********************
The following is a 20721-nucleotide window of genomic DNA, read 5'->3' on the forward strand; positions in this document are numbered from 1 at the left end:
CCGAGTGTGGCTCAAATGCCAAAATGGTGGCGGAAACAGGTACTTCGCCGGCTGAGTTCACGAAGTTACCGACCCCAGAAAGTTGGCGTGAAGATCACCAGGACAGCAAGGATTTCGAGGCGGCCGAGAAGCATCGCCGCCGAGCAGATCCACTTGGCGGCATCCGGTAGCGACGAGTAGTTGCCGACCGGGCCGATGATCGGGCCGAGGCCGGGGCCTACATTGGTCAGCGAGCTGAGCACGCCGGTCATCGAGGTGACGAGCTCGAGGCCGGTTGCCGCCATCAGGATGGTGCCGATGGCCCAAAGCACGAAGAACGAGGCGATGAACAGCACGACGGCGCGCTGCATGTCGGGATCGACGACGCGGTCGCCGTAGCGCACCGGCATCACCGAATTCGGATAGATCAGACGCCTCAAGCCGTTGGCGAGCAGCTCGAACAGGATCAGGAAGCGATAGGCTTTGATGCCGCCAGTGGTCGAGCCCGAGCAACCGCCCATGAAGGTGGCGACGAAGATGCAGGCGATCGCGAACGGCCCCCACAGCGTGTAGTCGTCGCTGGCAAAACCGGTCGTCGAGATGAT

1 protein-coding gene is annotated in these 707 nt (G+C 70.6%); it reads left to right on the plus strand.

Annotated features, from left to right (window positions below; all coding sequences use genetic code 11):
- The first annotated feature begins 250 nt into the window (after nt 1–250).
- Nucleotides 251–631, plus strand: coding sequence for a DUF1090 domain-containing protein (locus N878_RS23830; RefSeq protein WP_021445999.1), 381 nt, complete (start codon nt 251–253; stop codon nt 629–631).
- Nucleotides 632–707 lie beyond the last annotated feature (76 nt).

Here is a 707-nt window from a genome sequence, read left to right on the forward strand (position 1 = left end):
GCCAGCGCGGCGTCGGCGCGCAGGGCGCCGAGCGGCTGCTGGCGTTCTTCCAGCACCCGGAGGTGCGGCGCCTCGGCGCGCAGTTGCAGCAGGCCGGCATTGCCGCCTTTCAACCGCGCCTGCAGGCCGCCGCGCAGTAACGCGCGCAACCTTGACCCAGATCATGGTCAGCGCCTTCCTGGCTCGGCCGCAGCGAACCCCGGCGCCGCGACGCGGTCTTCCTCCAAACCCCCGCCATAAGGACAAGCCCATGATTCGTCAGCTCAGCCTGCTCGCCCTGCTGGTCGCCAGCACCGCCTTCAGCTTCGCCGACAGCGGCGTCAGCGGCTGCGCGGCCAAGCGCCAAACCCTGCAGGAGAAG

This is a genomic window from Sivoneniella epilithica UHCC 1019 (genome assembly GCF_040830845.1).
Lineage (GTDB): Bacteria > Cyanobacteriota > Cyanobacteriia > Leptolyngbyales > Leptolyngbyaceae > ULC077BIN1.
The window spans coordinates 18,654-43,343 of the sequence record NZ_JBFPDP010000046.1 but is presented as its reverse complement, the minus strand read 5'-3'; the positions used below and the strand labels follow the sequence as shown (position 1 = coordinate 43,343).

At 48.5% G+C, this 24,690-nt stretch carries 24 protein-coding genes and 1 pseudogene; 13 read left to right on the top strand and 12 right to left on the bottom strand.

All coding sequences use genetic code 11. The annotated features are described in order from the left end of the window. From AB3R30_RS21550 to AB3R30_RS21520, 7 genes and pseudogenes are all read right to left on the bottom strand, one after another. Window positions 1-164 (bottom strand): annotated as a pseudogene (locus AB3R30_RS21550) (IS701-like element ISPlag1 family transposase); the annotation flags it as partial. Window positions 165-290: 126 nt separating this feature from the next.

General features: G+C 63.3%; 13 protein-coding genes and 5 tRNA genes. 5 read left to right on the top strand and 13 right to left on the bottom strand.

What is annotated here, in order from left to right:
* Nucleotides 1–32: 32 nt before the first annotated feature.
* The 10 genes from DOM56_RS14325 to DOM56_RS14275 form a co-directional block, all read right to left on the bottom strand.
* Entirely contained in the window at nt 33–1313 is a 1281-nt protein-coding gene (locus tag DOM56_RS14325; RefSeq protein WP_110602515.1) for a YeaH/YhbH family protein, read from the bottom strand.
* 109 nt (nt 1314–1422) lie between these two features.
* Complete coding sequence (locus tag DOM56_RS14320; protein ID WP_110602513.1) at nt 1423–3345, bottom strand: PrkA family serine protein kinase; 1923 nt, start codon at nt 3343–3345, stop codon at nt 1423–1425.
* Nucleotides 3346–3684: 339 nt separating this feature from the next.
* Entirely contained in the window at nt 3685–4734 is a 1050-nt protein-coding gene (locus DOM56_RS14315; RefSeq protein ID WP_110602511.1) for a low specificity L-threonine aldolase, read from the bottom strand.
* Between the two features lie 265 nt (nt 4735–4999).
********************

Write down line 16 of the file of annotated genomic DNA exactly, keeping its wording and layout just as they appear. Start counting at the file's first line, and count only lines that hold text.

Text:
What is annotated here, in order from left to right: